A term coined by the art critic Giorgio Vasari in the sixteenth century to describe what he considered to be the barbaric art of the West, that is, the art produced between ANTIQUITY and the RENAISSANCE. It is now used to describe a period of Western art that began in the late twelfth century and ended sometime between c. 1300 and the early sixteenth century, depending on the region in question and the rapidity of its response to the Renaissance. There were chronological and regional stylistic differences during this period, but the underlying, international characteristics of Gothic art included: a love of the courtly and of the GROTESQUE, which might coexist; an interest in an essentially NATURALISTIC depletion of the figure (although a penchant for courtly elegance, along with MANNERED or EXPRESSIONISTIC styles could intrude); and a decorative approach to INITIALS, frames, and backgrounds, with greater use of GILDING (during the later Middle Ages, this tendency gave way to a growing interest in landscape and perspective). In the Gothic period, the range of books produced became increasingly diversified (varying from biblical volumes and BOOKS OF HOURS to SCHOOL BOOKS, ROMANCES, and almanacs). Moreover, SECULAR PRODUCTION and consumption increased, with cities emerging alongside and then surpassing monasteries as important production centres.


Arundel MS 71, f. 9 Lansdowne MS 462, f. 62

A gradual is the response and versicle to the Epistle reading that constitutes one part of the MASS. The name derives from the practice of singing the gradual on the steps of the raised pulpit. More commonly, however, the term refers to the principal CHOIR BOOK used in the mass. Arranged according to the liturgical year (with TEMPORALE, SANCTORALE, and Common of Saints), a gradual contains (in addition to the graduals themselves) introits, tracts, alleluias, offertories, and communions. The introits - the first sung elements of the mass - were often introduced by HISTORIATED INITIALS (Ad te levavi, the introit for the first Sunday in Advent, being the most elaborate). For low mass, the contents of the gradual were included in the MISSAL and performed by the celebrant rather than the choir.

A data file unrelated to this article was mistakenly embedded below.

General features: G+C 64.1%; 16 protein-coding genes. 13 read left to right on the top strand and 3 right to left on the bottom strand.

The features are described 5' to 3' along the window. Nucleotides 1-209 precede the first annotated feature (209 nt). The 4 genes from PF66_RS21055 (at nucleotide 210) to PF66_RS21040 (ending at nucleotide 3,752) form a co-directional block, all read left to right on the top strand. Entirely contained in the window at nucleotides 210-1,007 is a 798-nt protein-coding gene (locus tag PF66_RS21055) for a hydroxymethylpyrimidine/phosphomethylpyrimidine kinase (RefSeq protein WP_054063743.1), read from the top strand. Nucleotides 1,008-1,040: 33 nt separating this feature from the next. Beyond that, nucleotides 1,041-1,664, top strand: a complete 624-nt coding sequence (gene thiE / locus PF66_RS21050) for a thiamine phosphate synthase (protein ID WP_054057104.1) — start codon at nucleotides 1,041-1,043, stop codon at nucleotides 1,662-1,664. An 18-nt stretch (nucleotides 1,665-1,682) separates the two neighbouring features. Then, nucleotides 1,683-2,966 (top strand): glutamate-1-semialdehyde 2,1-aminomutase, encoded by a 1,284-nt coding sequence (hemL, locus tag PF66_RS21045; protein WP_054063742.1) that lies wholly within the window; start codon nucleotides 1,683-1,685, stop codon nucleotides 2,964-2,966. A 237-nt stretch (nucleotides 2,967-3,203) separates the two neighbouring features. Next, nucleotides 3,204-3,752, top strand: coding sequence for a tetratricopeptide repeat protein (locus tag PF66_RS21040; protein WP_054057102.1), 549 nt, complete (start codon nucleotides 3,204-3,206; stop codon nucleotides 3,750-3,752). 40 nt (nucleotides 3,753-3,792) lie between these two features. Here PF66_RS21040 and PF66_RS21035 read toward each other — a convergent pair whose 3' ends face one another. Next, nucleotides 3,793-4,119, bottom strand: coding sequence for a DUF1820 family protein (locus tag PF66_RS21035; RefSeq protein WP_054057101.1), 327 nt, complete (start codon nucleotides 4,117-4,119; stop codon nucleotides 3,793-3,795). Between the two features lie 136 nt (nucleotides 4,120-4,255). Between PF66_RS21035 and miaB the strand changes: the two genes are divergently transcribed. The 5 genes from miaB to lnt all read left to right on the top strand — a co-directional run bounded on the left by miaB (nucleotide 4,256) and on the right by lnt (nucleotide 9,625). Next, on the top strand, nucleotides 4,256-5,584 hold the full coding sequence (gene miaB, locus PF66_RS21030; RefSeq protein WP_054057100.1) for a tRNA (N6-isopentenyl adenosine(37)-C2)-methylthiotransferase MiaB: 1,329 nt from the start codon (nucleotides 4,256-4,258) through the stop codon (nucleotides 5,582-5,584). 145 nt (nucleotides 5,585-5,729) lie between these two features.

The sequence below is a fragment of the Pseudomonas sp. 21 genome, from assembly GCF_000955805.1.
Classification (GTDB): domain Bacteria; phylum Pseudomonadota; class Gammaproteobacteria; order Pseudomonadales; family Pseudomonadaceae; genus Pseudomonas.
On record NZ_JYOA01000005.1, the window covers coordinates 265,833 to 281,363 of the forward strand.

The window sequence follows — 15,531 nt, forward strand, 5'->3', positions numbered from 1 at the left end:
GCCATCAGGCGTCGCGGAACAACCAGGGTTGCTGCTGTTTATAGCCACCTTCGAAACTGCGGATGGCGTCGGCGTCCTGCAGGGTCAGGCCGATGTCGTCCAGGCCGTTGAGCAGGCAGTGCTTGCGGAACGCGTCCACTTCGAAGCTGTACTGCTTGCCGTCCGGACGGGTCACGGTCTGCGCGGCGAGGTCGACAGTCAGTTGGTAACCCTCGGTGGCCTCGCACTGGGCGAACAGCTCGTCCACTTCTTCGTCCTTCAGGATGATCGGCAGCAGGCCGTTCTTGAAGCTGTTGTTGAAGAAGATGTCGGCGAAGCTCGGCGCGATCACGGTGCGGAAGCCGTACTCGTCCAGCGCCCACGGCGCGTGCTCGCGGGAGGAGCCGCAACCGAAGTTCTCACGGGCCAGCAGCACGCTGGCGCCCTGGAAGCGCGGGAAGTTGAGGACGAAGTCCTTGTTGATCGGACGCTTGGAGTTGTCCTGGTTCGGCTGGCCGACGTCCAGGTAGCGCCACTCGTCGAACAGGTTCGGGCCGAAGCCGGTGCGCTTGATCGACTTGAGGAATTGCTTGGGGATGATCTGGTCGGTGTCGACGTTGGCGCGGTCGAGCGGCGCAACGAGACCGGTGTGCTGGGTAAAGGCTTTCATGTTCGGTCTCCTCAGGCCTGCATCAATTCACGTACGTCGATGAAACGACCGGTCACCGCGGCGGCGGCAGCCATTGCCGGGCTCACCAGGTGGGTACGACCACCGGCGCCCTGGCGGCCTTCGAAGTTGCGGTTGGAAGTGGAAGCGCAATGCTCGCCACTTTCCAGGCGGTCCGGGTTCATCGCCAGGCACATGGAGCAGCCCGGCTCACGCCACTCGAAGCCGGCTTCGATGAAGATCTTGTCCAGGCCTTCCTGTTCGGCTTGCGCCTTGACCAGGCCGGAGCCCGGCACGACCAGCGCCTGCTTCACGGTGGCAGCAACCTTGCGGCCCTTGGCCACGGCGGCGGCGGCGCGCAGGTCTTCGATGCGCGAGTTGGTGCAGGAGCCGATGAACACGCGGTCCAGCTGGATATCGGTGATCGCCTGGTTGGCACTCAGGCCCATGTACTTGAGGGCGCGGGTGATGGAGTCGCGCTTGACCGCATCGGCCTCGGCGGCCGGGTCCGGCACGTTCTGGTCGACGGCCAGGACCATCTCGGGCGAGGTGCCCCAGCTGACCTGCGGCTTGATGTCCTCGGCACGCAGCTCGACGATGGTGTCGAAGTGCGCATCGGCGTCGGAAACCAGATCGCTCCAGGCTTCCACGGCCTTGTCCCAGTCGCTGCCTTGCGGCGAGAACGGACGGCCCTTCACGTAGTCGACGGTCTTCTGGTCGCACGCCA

Burney MS 257, f. 4v

Monochrome painting, generally employing shades of grey (the term derives from gris, the French word for 'grey'), executed in a black PIGMENT (such as a carbon-based lampblack) and an inert white pigment. Grisaille first appeared in the late thirteenth century but was especially popular from the second half of the fourteenth through the fifteenth century. Semi-grisaille, with landscape and flesh areas executed in colour, characterized ILLUMINATION at the court of King Charles V of France (r. 1364-80). Camaïeu is a related technique that employs colours other than grey, such as Camaïeu d'or, using gold, to create a monochrome painting or decorative component.


Cotton Claudius MS E. V, f. 54 Lansdowne MS 451, f. 9 Burney MS 275, f. 336

A hybrid and comic figure, often combining elements from various human and animal forms. Grotesques often bear no obvious relationship to the texts they embellish, although they can carry a commonly understood meaning derived, for example, from BESTIARY-related texts. They were popular in GOTHIC art from the thirteenth century on, especially as MARGINALIA. See also DROLLERY.


The writing or painting surface, which may already have been covered with a layer of paint, or the base for metallic PIGMENT such as GESSO or gum. See also BINDING MEDIUM and GILDING.


A protective support at the sewing edge of a manuscript. During the Middle Ages, PARCHMENT guards were sometimes folded around the spinal edge of a QUIRE or BIFOLIUM to strengthen it, especially in early PAPER manuscripts. In the process of modern rebinding, leaves are often mounted on guards to protect them and to reveal the maximum amount of codicological information.


On this page, a small guide letter N is visible in the margin beside the initial, Stowe MS 35, f. 48v

A letter written (often by the SCRIBE) to tell the ILLUMINATOR which INITIAL or LITTERA NOTABILIOR to supply. Indications concerning which colour was to be used (colour notes) and fuller notes relating to the subject matter of an image might also be given, often in HARD POINT or METAL POINT to render them less obtrusive.


Harley MS 603, ff. 2v-3

The place where BIFOLIA of writing material are folded and meet the SPINE inside a CODEX.


An INITIAL composed of lively, acrobatic human and/or animal figures. Gymnastic initials are particularly characteristic of ROMANESQUE illumination. Gymnastic decoration can occur in other contexts as well.